Watashi K, Ishii N, Hijikata M, Inoue D, Murata, T, Miyanari Y, Shimotohno K. Cyclophilin B is a functional regulator of hepatitis C virus RNA polymerase. Mol Cell 2005;19:111-122. (Reprinted with permission from Elsevier.)
Viruses depend on host-derived factors for their efficient genome replication. Here, we demonstrate that a cellular peptidyl-prolyl cis-trans isomerase (PPIase), cyclophilin B (CyPB), is critical for the efficient replication of the hepatitis C virus genome. CyPB interacted with the HCV RNA polymerase NS5B to directly stimulate its RNA binding activity. Both the RNA interference (RNAi)-mediated reduction of endogenous CyPB expression and the induced loss of NS5B binding to CyPB decreased the levels of HCV replication. Thus, CyPB functions as a stimulatory regulator of NS5B in HCV replication machinery. This regulation mechanism for viral replication identifies CyPB as a target for antiviral therapeutic strategies.
Therapy for hepatitis C has improved steadily since administration of type I interferons (IFNs) was first shown to have modest efficacy.1, 2 Increasing the frequency and dose of IFN improved response rates, but addition of the nucleoside analog ribavirin yielded an amazing threefold improvement in sustained virologic response3—“amazing” because ribavirin by itself showed at best transient antiviral effects.4 Despite today's 20% to 80% sustained virologic response rates depending on hepatitis C virus (HCV) genotype and ethnic background, the mechanisms of action for IFN and ribavirin are still unknown.5 IFN induces gene products that presumably block one or more steps in HCV replication. Ribavirin's mode of action is hotly debated, with possible mechanisms that range from limiting nucleoside pools by inhibiting inosine monophosphate dehydrogenase to immunomodulation or acting as a mutagen to reduce viral fitness and promote error catastrophe.4, 6 Both IFN and ribavirin were tried for hepatitis C because of their previous track records. IFN-α had been used successfully to treat HBV,7 while ribavirin had been administered for influenza viruses, respiratory syncytial virus, parainfluenza, and various hemorrhagic fever–causing viruses such as Lassa fever virus.8, 9 In a sense, these therapeutic agents are like old dogs that have learned new tricks.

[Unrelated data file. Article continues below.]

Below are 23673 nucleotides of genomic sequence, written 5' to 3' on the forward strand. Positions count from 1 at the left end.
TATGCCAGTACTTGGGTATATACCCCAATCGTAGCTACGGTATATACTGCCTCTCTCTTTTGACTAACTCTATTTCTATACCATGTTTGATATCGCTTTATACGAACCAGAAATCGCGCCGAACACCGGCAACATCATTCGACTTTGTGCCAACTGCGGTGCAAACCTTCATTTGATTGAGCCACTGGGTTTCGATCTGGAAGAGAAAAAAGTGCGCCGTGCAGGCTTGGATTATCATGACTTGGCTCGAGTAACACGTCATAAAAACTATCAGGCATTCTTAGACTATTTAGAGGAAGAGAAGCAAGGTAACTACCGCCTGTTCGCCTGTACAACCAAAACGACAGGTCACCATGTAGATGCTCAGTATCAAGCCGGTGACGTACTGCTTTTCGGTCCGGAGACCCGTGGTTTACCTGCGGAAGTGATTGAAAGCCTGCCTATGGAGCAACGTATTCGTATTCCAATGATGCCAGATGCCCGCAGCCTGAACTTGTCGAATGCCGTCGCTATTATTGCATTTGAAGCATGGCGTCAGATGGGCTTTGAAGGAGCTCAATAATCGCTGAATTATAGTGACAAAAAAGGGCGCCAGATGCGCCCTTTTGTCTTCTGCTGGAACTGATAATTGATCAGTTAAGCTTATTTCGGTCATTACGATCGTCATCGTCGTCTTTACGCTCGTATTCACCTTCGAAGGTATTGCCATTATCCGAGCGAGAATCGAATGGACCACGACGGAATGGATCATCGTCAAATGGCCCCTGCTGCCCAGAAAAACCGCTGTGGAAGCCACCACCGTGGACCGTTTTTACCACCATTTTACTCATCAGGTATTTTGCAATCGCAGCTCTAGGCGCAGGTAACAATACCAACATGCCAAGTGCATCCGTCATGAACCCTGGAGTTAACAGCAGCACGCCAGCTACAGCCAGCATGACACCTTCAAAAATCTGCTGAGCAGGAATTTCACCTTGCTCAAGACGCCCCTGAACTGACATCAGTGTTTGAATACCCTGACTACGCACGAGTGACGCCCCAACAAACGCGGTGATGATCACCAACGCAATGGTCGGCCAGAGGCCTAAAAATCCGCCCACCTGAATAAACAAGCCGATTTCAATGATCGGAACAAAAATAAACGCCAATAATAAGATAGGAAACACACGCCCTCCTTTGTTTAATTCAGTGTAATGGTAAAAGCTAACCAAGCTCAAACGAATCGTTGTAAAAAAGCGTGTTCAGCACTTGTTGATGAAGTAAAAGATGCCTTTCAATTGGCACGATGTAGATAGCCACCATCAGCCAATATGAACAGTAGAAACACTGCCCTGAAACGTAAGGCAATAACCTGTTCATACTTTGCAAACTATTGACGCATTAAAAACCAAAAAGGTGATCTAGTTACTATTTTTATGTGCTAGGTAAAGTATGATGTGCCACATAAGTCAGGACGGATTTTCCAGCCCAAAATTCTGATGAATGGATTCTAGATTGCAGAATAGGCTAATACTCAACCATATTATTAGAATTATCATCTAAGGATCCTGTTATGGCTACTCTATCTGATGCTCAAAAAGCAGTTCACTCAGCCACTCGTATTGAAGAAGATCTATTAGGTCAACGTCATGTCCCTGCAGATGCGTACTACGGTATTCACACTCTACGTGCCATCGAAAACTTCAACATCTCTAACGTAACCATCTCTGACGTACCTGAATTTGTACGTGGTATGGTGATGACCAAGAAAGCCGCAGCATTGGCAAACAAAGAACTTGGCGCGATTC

Enter cyclosporin A (CsA). As every hepatologist knows, CsA has been used as an immunosuppressant after liver transplantation to prevent rejection and improve allograft survival. For many applications, CsA has been replaced by FK506 (tacrolimus).10 Both CsA and FK506 bind to cellular proteins called immunophilins; CsA binds to cyclophilins (CyPs), and FK506 binds to FK506-binding proteins. These drug–protein complexes inhibit calcineurin, a calcium-activated protein phosphatase that is required for T-cell activation through the NF-AT pathway. CyPs and FK506-binding proteins are peptidyl-prolyl cis-trans isomerases (PPIases) able to catalyze the cis-trans interconversion of peptide bonds N-terminal to proline residues11 to influence protein folding and function (see Heitman and Cullen12 and Watashi et al.13 and citations therein). CsA binding to CyPs inhibits PPIase activity.11